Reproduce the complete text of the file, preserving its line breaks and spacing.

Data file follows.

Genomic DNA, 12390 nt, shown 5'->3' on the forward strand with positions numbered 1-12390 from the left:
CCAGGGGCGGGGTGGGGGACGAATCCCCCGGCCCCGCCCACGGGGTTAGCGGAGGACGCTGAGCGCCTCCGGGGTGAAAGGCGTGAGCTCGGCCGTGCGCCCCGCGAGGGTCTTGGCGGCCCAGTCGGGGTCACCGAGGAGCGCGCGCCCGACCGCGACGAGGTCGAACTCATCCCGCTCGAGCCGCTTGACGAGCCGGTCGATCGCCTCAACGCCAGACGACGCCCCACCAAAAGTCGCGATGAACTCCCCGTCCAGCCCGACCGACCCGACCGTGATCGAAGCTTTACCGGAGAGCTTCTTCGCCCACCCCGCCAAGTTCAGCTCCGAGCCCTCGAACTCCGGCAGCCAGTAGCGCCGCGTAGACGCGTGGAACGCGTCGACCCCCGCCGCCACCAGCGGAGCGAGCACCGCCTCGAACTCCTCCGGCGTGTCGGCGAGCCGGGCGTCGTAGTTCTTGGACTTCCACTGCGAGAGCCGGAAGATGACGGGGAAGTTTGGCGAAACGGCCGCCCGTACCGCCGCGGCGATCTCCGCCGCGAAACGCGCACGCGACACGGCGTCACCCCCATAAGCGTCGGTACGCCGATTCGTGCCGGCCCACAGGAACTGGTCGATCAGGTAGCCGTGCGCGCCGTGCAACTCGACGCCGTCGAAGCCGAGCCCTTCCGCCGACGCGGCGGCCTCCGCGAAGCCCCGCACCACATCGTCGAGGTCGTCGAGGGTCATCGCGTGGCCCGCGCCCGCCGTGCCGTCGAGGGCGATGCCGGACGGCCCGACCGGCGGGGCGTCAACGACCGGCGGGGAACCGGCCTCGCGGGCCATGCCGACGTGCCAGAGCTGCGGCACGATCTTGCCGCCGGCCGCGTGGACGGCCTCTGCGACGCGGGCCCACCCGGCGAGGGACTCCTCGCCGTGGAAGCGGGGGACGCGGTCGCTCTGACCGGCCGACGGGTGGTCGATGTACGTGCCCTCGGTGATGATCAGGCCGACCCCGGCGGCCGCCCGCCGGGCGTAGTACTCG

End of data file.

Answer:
Genomic DNA, 12390 nt, shown 5'->3' on the forward strand with positions numbered 1-12390 from the left:
CCAGGGGCGGGGTGGGGGACGAATCCCCCGGCCCCGCCCACGGGGTTAGCGGAGGACGCTGAGCGCCTCCGGGGTGAAAGGCGTGAGCTCGGCCGTGCGCCCCGCGAGGGTCTTGGCGGCCCAGTCGGGGTCACCGAGGAGCGCGCGCCCGACCGCGACGAGGTCGAACTCATCCCGCTCGAGCCGCTTGACGAGCCGGTCGATCGCCTCAACGCCAGACGACGCCCCACCAAAAGTCGCGATGAACTCCCCGTCCAGCCCGACCGACCCGACCGTGATCGAAGCTTTACCGGAGAGCTTCTTCGCCCACCCCGCCAAGTTCAGCTCCGAGCCCTCGAACTCCGGCAGCCAGTAGCGCCGCGTAGACGCGTGGAACGCGTCGACCCCCGCCGCCACCAGCGGAGCGAGCACCGCCTCGAACTCCTCCGGCGTGTCGGCGAGCCGGGCGTCGTAGTTCTTGGACTTCCACTGCGAGAGCCGGAAGATGACGGGGAAGTTTGGCGAAACGGCCGCCCGTACCGCCGCGGCGATCTCCGCCGCGAAACGCGCACGCGACACGGCGTCACCCCCATAAGCGTCGGTACGCCGATTCGTGCCGGCCCACAGGAACTGGTCGATCAGGTAGCCGTGCGCGCCGTGCAACTCGACGCCGTCGAAGCCGAGCCCTTCCGCCGACGCGGCGGCCTCCGCGAAGCCCCGCACCACATCGTCGAGGTCGTCGAGGGTCATCGCGTGGCCCGCGCCCGCCGTGCCGTCGAGGGCGATGCCGGACGGCCCGACCGGCGGGGCGTCAACGACCGGCGGGGAACCGGCCTCGCGGGCCATGCCGACGTGCCAGAGCTGCGGCACGATCTTGCCGCCGGCCGCGTGGACGGCCTCTGCGACGCGGGCCCACCCGGCGAGGGACTCCTCGCCGTGGAAGCGGGGGACGCGGTCGCTCTGACCGGCCGACGGGTGGTCGATGTACGTGCCCTCGGTGATGATCAGGCCGACCCCGGCGGCCGCCCGCCGGGCGTAGTACTCG